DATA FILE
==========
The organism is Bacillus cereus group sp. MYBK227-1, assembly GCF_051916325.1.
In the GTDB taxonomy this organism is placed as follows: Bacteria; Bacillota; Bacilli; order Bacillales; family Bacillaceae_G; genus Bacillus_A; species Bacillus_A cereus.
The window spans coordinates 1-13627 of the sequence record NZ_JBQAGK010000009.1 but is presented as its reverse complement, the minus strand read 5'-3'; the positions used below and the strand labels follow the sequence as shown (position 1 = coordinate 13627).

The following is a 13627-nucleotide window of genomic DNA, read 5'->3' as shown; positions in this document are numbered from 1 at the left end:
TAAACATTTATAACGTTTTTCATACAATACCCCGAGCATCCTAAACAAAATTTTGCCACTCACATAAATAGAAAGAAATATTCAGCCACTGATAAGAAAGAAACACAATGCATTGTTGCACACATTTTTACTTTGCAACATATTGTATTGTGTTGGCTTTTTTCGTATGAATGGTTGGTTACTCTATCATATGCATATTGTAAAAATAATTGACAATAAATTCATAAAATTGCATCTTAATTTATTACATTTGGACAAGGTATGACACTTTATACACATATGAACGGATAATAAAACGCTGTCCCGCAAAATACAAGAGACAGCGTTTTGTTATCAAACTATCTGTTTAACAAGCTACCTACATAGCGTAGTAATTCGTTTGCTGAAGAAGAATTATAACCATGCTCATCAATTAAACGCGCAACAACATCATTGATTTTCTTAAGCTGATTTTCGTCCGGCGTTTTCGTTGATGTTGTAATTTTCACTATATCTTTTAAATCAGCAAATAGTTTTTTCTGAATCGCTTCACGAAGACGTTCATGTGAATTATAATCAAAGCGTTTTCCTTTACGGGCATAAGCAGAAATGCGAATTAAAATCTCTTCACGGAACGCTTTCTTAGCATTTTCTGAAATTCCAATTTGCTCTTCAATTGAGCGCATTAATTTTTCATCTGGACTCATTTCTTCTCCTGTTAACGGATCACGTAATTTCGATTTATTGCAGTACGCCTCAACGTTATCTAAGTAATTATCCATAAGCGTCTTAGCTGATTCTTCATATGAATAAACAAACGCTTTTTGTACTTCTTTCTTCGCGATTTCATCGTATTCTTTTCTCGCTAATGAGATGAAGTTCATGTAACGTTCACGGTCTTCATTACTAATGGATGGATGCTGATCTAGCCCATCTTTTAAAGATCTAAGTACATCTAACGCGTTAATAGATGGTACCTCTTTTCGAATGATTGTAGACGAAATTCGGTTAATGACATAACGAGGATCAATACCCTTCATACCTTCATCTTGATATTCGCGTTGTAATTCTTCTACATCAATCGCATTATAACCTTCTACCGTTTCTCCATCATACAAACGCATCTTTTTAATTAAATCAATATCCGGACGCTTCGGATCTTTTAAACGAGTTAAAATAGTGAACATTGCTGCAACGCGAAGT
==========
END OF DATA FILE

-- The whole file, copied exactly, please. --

The organism is Bacillus cereus group sp. MYBK227-1, assembly GCF_051916325.1.
In the GTDB taxonomy this organism is placed as follows: Bacteria; Bacillota; Bacilli; order Bacillales; family Bacillaceae_G; genus Bacillus_A; species Bacillus_A cereus.
The window spans coordinates 1-13627 of the sequence record NZ_JBQAGK010000009.1 but is presented as its reverse complement, the minus strand read 5'-3'; the positions used below and the strand labels follow the sequence as shown (position 1 = coordinate 13627).

The following is a 13627-nucleotide window of genomic DNA, read 5'->3' as shown; positions in this document are numbered from 1 at the left end:
TAAACATTTATAACGTTTTTCATACAATACCCCGAGCATCCTAAACAAAATTTTGCCACTCACATAAATAGAAAGAAATATTCAGCCACTGATAAGAAAGAAACACAATGCATTGTTGCACACATTTTTACTTTGCAACATATTGTATTGTGTTGGCTTTTTTCGTATGAATGGTTGGTTACTCTATCATATGCATATTGTAAAAATAATTGACAATAAATTCATAAAATTGCATCTTAATTTATTACATTTGGACAAGGTATGACACTTTATACACATATGAACGGATAATAAAACGCTGTCCCGCAAAATACAAGAGACAGCGTTTTGTTATCAAACTATCTGTTTAACAAGCTACCTACATAGCGTAGTAATTCGTTTGCTGAAGAAGAATTATAACCATGCTCATCAATTAAACGCGCAACAACATCATTGATTTTCTTAAGCTGATTTTCGTCCGGCGTTTTCGTTGATGTTGTAATTTTCACTATATCTTTTAAATCAGCAAATAGTTTTTTCTGAATCGCTTCACGAAGACGTTCATGTGAATTATAATCAAAGCGTTTTCCTTTACGGGCATAAGCAGAAATGCGAATTAAAATCTCTTCACGGAACGCTTTCTTAGCATTTTCTGAAATTCCAATTTGCTCTTCAATTGAGCGCATTAATTTTTCATCTGGACTCATTTCTTCTCCTGTTAACGGATCACGTAATTTCGATTTATTGCAGTACGCCTCAACGTTATCTAAGTAATTATCCATAAGCGTCTTAGCTGATTCTTCATATGAATAAACAAACGCTTTTTGTACTTCTTTCTTCGCGATTTCATCGTATTCTTTTCTCGCTAATGAGATGAAGTTCATGTAACGTTCACGGTCTTCATTACTAATGGATGGATGCTGATCTAGCCCATCTTTTAAAGATCTAAGTACATCTAACGCGTTAATAGATGGTACCTCTTTTCGAATGATTGTAGACGAAATTCGGTTAATGACATAACGAGGATCAATACCCTTCATACCTTCATCTTGATATTCGCGTTGTAATTCTTCTACATCAATCGCATTATAACCTTCTACCGTTTCTCCATCATACAAACGCATCTTTTTAATTAAATCAATATCCGGACGCTTCGGATCTTTTAAACGAGTTAAAATAGTGAACATTGCTGCAACGCGAAGT